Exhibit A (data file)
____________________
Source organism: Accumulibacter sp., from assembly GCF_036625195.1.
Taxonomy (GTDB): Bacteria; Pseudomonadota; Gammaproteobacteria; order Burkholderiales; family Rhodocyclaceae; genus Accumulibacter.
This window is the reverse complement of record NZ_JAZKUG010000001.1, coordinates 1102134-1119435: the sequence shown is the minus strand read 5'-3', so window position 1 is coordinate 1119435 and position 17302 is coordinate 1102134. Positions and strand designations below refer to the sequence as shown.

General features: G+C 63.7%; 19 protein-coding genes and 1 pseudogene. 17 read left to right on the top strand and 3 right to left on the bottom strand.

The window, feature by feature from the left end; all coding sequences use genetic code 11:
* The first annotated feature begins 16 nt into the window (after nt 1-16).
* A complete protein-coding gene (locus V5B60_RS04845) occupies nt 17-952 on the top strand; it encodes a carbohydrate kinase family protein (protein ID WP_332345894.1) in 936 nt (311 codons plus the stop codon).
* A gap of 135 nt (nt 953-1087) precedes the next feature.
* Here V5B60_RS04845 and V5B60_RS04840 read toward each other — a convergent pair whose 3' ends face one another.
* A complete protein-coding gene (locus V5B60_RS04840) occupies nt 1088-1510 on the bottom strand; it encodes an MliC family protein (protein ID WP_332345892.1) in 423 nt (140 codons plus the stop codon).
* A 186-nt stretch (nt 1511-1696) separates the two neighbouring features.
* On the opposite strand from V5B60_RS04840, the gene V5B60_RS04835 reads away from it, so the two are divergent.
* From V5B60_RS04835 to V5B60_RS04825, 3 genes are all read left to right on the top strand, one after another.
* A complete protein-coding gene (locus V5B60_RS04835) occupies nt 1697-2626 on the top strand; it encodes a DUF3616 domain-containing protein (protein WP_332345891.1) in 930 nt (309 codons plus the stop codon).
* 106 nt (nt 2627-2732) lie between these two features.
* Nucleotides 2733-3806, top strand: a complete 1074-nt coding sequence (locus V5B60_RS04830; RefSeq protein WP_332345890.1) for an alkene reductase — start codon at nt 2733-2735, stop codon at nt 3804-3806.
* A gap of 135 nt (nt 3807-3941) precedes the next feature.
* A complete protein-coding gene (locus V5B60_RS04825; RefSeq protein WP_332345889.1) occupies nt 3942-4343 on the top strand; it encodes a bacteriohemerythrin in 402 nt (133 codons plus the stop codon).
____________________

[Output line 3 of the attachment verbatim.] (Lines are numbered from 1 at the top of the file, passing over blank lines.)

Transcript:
This window is the reverse complement of record NZ_JAZKUG010000001.1, coordinates 1102134-1119435: the sequence shown is the minus strand read 5'-3', so window position 1 is coordinate 1119435 and position 17302 is coordinate 1102134. Positions and strand designations below refer to the sequence as shown.